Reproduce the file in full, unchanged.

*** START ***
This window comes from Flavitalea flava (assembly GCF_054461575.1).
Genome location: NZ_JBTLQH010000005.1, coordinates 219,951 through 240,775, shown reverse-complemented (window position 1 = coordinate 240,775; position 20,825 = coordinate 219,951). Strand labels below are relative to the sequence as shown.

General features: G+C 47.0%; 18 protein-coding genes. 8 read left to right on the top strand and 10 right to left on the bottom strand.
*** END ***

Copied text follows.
This window comes from Flavitalea flava (assembly GCF_054461575.1).
Genome location: NZ_JBTLQH010000005.1, coordinates 219,951 through 240,775, shown reverse-complemented (window position 1 = coordinate 240,775; position 20,825 = coordinate 219,951). Strand labels below are relative to the sequence as shown.

General features: G+C 47.0%; 18 protein-coding genes. 8 read left to right on the top strand and 10 right to left on the bottom strand.